Skip to content

The Sister Song

One of the hundreds of tunes that Rivers Cuomo wrote in 2000, “The Sister Song” is one of the few from the era to have been placed on the semi-official live document, Summer Songs 2000, a document of the touring period named in the album’s title. It finds itself an interesting intersect of the many musical identities Cuomo was then trying to negotiate: the confessional honesty and personal lyrics of the now increasingly-maligned Pinkerton, the structural formulaism of the upcoming Green Album, and the stoned angst and paranoia of that album’s quick follow-up, Maladroit. It should be no surprise, then, that the result is a bit of a mixed bag.

The dark tone and feedbacked self-hatred from the intro certainly recall a lite version of the band’s 1996 classic, as Cuomo cryptically intones, “Fleas, and games, and hundred dollar bills / Lies, and pain, and nauseating pills.” But it’s a bit disappointing when the winning melody and lyrical promise of the chorus begins, “Why am I so hung up on your sister,” only to degrade rather unbelievably into the next line: “Why am I so hung up on your mom?” By the next couplet — “I thought that I would never even miss her / I thought that I would never use the bong” — whatever empathy and intrigue the song had established collapses outright. “I wonder how you touch yourself, and curse myself / For being across the sea” is chilling because it is so vividly desperate, pathetic, and almost frighteningly relatable; what’s going on here is chilling only insofar that it’s embarrassing and kind of repugnant. Whatever morning-after regrets and shame Cuomo had from the Pinkerton experience would be better placed on a song like this one, or perhaps its not-too-distant cousin, “Slob.”

By the time we hit the second verse, it’s like seeing the half-baked coherency of Maladroit bubbling to shape in a crystal ball (or some bong water). “Thieves, and pain, and jagged-color tears / Still remain and cover up the years” has to be one of the basest thoughts to ever come out of this brilliant mind. The bridge is also a total tossaway, though the concluding “never lose my mind” nicely ties in with the insanity themes of other songs from the era, such as “My Brain” and “Mad Kow.” Then those barbed duelling solos enter, and it really makes you wish that the band had given this song enough sober thought to reap the untapped potential here — even if Green-mode Rivers insists on cutting the segment short before it can go where it wants to, it has the makings of a damn fine moment. Likewise, Pat Wilson’s drum work from there to the conclusion deserves recognition, as does Brian Bell for his impassioned backups.

There are many unofficial bootlegs of this song in circualtion as well, some of which capture the song’s syntactical promise even better than the “official” cut. It’s also worth noting that Cuomo’s decision to edit out the first instance of the bridge from the final mix spares us from one of his most annoying post-Pinkerton habits (using the bridge at least twice in damn neary *every* song), but also excludes a powerful guitar rockout that surged the band and its crowd into the second verse. Worth tracking down if you like the SS2K version enough to care.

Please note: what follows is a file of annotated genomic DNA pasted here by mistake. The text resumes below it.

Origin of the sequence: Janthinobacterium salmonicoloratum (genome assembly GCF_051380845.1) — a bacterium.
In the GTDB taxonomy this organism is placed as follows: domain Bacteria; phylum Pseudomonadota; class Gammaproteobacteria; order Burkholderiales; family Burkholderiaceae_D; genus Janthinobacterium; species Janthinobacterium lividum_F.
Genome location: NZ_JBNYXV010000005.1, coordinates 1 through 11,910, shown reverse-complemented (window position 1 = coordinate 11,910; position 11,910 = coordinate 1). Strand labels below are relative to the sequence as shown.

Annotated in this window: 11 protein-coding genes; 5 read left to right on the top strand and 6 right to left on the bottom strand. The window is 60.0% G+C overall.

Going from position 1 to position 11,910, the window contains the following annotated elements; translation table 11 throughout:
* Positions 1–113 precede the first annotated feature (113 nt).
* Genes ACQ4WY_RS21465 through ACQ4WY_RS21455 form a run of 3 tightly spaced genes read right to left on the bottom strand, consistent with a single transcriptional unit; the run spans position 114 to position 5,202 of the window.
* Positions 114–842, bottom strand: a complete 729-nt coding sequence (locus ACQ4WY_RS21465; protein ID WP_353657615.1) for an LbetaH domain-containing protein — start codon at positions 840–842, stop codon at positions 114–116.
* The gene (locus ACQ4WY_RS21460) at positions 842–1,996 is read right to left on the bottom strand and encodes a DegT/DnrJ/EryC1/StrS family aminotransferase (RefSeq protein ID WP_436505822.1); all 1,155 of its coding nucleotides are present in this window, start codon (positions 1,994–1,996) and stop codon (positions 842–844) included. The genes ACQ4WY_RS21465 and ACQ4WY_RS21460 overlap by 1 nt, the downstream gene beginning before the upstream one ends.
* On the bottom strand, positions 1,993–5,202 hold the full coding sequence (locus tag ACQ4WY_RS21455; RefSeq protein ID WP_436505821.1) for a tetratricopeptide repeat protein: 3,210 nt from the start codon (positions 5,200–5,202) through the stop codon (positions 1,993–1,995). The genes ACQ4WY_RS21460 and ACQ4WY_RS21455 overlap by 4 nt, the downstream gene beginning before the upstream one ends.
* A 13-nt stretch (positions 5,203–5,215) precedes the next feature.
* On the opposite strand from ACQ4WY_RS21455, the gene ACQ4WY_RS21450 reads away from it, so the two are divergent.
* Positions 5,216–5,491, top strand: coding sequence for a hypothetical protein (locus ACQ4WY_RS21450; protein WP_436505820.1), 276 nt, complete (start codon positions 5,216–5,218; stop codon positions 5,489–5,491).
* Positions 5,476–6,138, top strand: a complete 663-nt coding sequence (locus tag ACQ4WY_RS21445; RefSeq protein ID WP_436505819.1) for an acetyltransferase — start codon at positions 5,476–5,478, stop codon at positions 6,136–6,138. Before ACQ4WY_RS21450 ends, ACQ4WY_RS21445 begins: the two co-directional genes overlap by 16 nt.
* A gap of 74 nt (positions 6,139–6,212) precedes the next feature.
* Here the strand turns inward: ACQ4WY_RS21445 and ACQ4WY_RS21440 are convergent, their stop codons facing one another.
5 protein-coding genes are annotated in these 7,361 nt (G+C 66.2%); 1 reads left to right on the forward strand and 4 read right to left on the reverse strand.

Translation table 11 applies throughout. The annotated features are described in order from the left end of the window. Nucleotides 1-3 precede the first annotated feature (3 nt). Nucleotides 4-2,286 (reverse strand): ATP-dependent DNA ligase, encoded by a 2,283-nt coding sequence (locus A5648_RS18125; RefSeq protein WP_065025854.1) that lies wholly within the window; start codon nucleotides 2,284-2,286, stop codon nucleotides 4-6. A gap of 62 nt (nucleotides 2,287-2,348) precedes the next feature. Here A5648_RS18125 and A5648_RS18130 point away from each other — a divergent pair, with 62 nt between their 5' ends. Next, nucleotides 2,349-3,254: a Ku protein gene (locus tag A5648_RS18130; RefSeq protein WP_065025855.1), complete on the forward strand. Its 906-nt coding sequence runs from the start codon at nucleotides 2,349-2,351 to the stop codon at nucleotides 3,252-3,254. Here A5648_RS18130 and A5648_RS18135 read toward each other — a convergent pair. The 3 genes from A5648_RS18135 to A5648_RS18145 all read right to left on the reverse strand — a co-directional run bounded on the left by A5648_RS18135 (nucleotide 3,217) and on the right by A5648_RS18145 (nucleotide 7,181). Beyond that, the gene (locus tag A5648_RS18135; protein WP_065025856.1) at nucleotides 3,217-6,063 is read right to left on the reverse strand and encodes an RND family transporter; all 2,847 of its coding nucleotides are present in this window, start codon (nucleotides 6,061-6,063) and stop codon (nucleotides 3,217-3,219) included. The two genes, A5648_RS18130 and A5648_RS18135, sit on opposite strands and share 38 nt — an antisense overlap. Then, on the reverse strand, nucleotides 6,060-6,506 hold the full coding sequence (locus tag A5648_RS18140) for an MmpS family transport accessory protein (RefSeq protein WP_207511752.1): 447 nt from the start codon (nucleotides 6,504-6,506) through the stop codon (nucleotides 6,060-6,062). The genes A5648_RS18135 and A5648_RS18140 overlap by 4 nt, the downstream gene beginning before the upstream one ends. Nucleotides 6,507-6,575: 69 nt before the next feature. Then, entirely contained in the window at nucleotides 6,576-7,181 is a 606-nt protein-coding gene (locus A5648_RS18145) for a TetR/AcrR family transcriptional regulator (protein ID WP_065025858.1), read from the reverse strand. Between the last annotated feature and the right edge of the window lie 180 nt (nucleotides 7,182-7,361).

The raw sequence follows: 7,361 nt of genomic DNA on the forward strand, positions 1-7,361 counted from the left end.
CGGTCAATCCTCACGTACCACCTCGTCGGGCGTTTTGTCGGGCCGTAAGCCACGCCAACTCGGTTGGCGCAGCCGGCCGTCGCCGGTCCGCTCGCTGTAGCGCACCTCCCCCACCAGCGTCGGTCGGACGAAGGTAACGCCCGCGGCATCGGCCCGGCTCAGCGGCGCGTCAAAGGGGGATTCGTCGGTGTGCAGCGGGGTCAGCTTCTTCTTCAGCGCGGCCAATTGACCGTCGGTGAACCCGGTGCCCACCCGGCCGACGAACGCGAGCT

If the Recording History tells no lies, it appears that this song never made it to a real studio session. It did, however, briefly have the alternate title of “Your Sister.”

24 Comments

  1. brado8 wrote:

    Meh.

    Monday, January 12, 2009 at 4:55 pm | Permalink
  2. skiz65 wrote:

    Eh, i thought this song was “kinda cool” when it first came out, but it had no staying power. You’re very correct in calling it a “cousin” to Slob. The guitar rock-out part was a highlight of the song for me, and i was dissapointed to see it edited out of the “official” release. There’s a bootleg of this song from either the Portland or Seattle show, and it’s the best performance in my opinion. They also play Slob and TLTT and the sound quality is spetacular.

    Monday, January 12, 2009 at 5:09 pm | Permalink
  3. well, yeah, comparing a lyric from this song to a brilliant line from Pinkerton isn’t gonna flatter this song.

    I enjoy this song. I prefer it over the average Green song (the 4 minute live version you speak of particularly, with the extra guitar section, repeating chorus, etc). “I thought that I’d never use the bong” reminds me of the Rivers who was afraid of alcohol in SIAS.

    As for what the song means (surprised you didn’t talk about this)…a boardie once posted a theory that the song was about calling your girlfriend’s house and hearing her mom or sister answer the phone, but now that they have broken up, he misses the little things, such as when he’d speak briefly to them. I’ve pretty much thought of it that way ever since.

    Overall, it’s not a particularly memorable song, but I dig it.

    Monday, January 12, 2009 at 5:09 pm | Permalink
  4. Low wrote:

    i like it more than “slob”. sounds kinda 50s-ish. wouldn’t bother me if it made it as far as green album b-sides. maybe even a-sides.

    Monday, January 12, 2009 at 5:28 pm | Permalink
  5. Soyrev wrote: